News - 18 Mar `23Opzelura Shows Long-Term Promise for Vitiligo Patients


Incyte unveiled intriguing 104-week results from its pivotal Phase 3 TRuE-V clinical trial program, which assessed Opzelura® (ruxolitinib) cream 1.5% in nonsegmental vitiligo patients aged 12 and older. These findings, presented at the 2023 American Academy of Dermatology (AAD) Annual Meeting in New Orleans earlier today, demonstrate Opzelura's long-term safety and durability in treating vitiligo (press-release).

Peering into the TRuE-V Program

The TRuE-V program included two well-designed, randomized, double-blind studies, enrolling over 1,000 participants aged 12 and up, to put Opzelura's effectiveness in nonsegmental vitiligo treatment to the test. The primary goal was the proportion of patients achieving a 50% or greater improvement in facial vitiligo area scoring index at week 24. Secondary goals involved the proportion of patients achieving 75% improvement. Researchers also evaluated total body vitiligo improvements, patients' quality of life, and the conspicuousness of vitiligo.

Extension Study Outcomes

Following the initial 24-week treatment, the study was extended to evaluate Opzelura's safety and effectiveness for up to 104 weeks. Many patients who achieved high levels of facial repigmentation maintained a durable response for one year after discontinuing Opzelura treatment. Among those who relapsed after withdrawal, nearly 70% regained 90% of the repigmentation once they resumed Opzelura treatment, typically within 12 weeks.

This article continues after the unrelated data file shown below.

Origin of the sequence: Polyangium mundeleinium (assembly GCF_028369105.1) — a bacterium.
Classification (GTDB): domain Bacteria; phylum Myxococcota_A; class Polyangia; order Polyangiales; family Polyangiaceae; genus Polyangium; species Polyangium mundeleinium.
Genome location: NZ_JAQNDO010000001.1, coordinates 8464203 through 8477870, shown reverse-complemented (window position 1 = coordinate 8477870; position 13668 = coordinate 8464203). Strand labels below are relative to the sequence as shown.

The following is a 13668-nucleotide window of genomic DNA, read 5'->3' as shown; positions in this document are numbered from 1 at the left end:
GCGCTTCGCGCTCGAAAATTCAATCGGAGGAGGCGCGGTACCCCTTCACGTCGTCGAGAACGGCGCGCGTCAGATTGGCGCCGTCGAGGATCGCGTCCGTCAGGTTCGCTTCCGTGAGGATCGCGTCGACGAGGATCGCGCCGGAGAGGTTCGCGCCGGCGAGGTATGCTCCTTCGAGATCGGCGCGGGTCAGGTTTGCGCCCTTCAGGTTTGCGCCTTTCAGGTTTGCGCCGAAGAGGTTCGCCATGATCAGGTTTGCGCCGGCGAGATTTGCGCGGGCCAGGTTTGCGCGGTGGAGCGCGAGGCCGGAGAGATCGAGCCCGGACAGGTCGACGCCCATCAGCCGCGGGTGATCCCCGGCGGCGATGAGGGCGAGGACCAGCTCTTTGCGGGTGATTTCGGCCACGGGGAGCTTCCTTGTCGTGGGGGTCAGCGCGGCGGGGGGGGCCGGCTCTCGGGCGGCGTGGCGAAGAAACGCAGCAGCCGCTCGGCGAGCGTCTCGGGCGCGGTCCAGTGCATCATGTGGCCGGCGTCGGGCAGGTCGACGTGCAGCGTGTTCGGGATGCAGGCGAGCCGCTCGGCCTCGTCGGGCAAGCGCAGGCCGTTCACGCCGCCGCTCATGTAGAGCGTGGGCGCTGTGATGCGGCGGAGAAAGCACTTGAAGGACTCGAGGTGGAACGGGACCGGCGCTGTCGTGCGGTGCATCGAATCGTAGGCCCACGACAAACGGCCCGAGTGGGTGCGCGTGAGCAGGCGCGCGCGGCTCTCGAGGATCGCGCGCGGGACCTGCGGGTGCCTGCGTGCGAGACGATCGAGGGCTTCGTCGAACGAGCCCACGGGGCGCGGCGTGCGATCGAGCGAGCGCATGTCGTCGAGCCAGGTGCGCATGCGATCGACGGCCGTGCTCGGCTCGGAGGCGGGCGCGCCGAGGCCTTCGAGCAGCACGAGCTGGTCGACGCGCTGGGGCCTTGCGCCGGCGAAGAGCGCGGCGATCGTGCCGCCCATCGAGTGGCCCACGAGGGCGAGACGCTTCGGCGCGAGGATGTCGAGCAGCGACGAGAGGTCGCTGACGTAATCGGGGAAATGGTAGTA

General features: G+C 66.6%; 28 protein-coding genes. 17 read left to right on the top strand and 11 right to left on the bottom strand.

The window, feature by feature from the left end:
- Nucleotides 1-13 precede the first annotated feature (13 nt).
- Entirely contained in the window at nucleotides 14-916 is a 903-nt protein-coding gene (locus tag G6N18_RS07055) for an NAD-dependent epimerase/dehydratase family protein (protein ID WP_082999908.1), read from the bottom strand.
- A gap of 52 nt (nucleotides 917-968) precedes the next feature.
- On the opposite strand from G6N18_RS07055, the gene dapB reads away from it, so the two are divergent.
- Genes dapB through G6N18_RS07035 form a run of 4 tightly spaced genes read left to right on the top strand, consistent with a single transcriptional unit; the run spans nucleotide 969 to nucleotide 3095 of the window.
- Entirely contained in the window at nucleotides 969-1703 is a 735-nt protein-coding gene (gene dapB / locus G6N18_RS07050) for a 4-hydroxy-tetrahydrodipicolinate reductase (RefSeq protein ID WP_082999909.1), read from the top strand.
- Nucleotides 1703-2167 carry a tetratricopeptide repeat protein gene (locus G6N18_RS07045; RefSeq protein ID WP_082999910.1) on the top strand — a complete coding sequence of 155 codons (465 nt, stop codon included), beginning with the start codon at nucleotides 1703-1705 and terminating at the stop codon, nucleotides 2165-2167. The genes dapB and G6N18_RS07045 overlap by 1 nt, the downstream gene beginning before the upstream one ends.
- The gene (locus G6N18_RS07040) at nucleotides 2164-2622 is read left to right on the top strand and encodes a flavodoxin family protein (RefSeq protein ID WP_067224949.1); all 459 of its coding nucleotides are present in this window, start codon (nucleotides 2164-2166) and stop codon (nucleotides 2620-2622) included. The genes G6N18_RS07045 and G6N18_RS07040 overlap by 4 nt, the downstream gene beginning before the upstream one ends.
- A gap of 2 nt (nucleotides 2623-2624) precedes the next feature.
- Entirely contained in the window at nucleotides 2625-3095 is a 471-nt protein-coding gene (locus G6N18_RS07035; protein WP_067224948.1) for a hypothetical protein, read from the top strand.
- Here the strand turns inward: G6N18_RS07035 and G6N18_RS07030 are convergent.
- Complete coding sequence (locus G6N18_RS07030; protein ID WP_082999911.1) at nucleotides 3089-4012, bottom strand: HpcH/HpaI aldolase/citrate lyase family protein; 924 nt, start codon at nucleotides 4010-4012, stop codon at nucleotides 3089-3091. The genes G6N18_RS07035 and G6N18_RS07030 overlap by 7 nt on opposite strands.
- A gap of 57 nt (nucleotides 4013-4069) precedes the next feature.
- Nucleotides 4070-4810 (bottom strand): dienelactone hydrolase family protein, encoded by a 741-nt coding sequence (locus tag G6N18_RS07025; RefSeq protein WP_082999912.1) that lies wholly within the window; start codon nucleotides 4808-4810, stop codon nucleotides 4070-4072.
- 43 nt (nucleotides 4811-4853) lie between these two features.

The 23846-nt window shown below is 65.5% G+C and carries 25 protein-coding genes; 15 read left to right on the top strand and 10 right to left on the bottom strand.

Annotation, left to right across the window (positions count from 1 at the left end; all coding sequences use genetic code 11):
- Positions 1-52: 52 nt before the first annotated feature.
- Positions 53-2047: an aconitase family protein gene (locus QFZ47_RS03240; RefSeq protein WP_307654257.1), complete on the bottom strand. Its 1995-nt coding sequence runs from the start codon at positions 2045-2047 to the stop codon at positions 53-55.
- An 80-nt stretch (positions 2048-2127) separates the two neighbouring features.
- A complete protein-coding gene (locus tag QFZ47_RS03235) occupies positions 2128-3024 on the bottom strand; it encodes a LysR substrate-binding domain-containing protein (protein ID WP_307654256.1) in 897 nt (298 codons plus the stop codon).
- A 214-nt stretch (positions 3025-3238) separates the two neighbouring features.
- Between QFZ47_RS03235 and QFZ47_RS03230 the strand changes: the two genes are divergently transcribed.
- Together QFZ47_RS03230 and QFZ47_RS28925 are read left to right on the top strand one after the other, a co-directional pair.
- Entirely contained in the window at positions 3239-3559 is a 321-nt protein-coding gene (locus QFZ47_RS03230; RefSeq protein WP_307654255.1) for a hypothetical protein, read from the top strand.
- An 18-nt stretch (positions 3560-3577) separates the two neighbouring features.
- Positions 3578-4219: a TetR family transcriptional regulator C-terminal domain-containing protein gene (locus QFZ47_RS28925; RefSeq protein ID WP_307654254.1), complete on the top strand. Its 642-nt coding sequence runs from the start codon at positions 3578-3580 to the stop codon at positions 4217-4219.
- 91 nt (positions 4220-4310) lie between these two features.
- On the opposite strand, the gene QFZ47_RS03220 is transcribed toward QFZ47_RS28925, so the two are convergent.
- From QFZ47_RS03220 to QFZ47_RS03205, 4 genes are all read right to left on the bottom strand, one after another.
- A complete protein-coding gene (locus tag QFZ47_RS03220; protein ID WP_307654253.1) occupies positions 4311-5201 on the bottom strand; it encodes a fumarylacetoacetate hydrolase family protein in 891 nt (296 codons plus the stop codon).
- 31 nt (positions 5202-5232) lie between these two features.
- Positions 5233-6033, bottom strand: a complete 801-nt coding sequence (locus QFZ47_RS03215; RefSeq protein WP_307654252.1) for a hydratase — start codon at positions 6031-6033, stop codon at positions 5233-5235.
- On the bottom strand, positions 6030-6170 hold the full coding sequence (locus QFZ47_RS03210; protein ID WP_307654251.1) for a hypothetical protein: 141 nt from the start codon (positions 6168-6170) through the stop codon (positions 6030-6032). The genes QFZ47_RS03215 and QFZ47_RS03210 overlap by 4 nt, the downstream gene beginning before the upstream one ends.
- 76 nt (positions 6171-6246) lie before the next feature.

Opzelura's safety profile remained consistent throughout the study, with no new concerns or serious treatment-related adverse events reported. Mild to moderate treatment-related adverse events included application site dermatitis, application site rash, and hyperlipidemia.

The Big Picture

These long-term results mark a significant stride forward in vitiligo treatment, offering a dependable and lasting solution for those grappling with this stubborn skin condition. Opzelura's safety and effectiveness bring the promise of an enhanced quality of life for vitiligo patients.

Dr. David Rosmarin, Chair of the Department of Dermatology at Indiana University School of Medicine, expressed his optimism: "I am extremely encouraged by these data, which show continued improvements in facial and total body repigmentation over two years of treatment with Opzelura." This revolutionary treatment ushers in a new era of hope for those affected by vitiligo.



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